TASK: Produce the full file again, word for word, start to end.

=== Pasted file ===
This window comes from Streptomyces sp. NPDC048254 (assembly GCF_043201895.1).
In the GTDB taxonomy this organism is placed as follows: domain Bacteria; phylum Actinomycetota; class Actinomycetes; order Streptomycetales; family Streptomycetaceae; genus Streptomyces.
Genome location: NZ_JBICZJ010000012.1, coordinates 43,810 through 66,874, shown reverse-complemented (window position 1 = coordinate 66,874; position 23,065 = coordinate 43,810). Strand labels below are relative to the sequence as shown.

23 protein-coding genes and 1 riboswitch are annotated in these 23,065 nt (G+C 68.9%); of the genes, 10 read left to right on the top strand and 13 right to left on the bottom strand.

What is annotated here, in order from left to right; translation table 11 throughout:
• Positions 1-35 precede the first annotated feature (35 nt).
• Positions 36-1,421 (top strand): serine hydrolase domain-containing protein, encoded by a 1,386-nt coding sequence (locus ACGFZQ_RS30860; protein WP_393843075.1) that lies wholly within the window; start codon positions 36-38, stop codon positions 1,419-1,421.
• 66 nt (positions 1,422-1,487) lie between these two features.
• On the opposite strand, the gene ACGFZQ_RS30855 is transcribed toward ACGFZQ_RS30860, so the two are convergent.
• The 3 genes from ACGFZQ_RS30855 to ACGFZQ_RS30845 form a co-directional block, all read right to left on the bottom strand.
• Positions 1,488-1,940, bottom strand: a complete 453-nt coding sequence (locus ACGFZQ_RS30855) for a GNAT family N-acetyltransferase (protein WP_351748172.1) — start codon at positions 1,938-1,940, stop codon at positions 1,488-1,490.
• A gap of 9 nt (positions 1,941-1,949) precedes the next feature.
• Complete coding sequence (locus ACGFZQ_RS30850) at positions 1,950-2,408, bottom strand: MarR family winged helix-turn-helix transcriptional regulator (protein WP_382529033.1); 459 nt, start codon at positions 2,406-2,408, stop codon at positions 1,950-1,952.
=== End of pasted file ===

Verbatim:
This window comes from Streptomyces sp. NPDC048254 (assembly GCF_043201895.1).
In the GTDB taxonomy this organism is placed as follows: domain Bacteria; phylum Actinomycetota; class Actinomycetes; order Streptomycetales; family Streptomycetaceae; genus Streptomyces.
Genome location: NZ_JBICZJ010000012.1, coordinates 43,810 through 66,874, shown reverse-complemented (window position 1 = coordinate 66,874; position 23,065 = coordinate 43,810). Strand labels below are relative to the sequence as shown.

23 protein-coding genes and 1 riboswitch are annotated in these 23,065 nt (G+C 68.9%); of the genes, 10 read left to right on the top strand and 13 right to left on the bottom strand.

What is annotated here, in order from left to right; translation table 11 throughout:
• Positions 1-35 precede the first annotated feature (35 nt).
• Positions 36-1,421 (top strand): serine hydrolase domain-containing protein, encoded by a 1,386-nt coding sequence (locus ACGFZQ_RS30860; protein WP_393843075.1) that lies wholly within the window; start codon positions 36-38, stop codon positions 1,419-1,421.
• 66 nt (positions 1,422-1,487) lie between these two features.
• On the opposite strand, the gene ACGFZQ_RS30855 is transcribed toward ACGFZQ_RS30860, so the two are convergent.
• The 3 genes from ACGFZQ_RS30855 to ACGFZQ_RS30845 form a co-directional block, all read right to left on the bottom strand.
• Positions 1,488-1,940, bottom strand: a complete 453-nt coding sequence (locus ACGFZQ_RS30855) for a GNAT family N-acetyltransferase (protein WP_351748172.1) — start codon at positions 1,938-1,940, stop codon at positions 1,488-1,490.
• A gap of 9 nt (positions 1,941-1,949) precedes the next feature.
• Complete coding sequence (locus ACGFZQ_RS30850) at positions 1,950-2,408, bottom strand: MarR family winged helix-turn-helix transcriptional regulator (protein WP_382529033.1); 459 nt, start codon at positions 2,406-2,408, stop codon at positions 1,950-1,952.